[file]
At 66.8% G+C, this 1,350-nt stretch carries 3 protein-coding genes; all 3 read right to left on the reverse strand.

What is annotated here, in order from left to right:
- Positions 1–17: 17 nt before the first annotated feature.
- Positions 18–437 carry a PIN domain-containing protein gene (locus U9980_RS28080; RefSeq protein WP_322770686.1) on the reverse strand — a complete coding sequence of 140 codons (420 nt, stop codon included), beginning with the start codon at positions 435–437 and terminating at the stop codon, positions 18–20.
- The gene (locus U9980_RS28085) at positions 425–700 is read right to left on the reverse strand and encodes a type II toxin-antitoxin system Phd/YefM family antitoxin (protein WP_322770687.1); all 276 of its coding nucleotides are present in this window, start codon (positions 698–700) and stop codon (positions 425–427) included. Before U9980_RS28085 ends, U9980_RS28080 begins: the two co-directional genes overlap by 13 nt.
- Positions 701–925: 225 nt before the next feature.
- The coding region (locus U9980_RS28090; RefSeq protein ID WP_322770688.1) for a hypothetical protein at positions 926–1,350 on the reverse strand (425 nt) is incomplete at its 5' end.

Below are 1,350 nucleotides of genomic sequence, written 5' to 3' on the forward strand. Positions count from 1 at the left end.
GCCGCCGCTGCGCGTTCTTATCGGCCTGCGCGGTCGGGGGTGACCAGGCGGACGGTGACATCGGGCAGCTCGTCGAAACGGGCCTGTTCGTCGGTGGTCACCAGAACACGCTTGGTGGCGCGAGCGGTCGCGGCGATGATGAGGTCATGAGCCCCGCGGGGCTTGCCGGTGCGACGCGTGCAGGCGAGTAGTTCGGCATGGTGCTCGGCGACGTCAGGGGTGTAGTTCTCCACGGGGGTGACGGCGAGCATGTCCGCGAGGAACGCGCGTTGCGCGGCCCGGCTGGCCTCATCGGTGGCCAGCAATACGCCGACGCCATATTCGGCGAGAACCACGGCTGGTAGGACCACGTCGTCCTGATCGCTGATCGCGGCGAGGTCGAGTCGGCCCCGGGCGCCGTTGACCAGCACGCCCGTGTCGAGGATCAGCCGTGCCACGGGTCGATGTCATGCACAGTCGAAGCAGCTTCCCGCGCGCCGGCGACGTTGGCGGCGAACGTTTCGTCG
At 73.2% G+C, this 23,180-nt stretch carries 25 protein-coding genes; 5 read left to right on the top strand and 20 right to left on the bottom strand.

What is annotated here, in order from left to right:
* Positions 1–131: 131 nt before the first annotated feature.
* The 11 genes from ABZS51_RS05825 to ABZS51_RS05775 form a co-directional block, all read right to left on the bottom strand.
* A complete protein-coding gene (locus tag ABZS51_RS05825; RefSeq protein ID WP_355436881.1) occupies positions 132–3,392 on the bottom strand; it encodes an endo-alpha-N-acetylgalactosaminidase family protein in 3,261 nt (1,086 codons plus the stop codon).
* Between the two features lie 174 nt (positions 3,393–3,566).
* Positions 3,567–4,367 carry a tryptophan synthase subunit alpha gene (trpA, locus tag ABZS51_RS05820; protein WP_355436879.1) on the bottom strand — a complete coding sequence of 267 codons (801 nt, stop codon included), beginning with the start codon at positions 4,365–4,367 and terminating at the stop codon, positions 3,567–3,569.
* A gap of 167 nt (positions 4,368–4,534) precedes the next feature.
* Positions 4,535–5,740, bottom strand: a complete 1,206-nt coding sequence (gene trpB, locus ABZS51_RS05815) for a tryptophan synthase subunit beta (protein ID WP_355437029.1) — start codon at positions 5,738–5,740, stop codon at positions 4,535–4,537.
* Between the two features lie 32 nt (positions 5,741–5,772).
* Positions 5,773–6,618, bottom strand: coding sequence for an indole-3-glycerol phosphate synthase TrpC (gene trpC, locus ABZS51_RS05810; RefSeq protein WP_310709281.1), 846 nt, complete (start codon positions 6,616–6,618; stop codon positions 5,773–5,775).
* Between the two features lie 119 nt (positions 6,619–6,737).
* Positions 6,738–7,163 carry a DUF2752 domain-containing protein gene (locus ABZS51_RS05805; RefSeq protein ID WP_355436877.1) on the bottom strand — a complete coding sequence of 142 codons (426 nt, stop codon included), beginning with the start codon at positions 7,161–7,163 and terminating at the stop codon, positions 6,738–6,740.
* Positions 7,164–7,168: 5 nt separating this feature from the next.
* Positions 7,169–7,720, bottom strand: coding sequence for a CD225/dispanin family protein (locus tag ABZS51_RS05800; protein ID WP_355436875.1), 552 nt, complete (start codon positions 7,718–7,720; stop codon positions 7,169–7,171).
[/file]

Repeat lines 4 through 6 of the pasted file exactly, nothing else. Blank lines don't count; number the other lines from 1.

- Positions 18–437 carry a PIN domain-containing protein gene (locus U9980_RS28080; RefSeq protein WP_322770686.1) on the reverse strand — a complete coding sequence of 140 codons (420 nt, stop codon included), beginning with the start codon at positions 435–437 and terminating at the stop codon, positions 18–20.
- The gene (locus U9980_RS28085) at positions 425–700 is read right to left on the reverse strand and encodes a type II toxin-antitoxin system Phd/YefM family antitoxin (protein WP_322770687.1); all 276 of its coding nucleotides are present in this window, start codon (positions 698–700) and stop codon (positions 425–427) included. Before U9980_RS28085 ends, U9980_RS28080 begins: the two co-directional genes overlap by 13 nt.
- Positions 701–925: 225 nt before the next feature.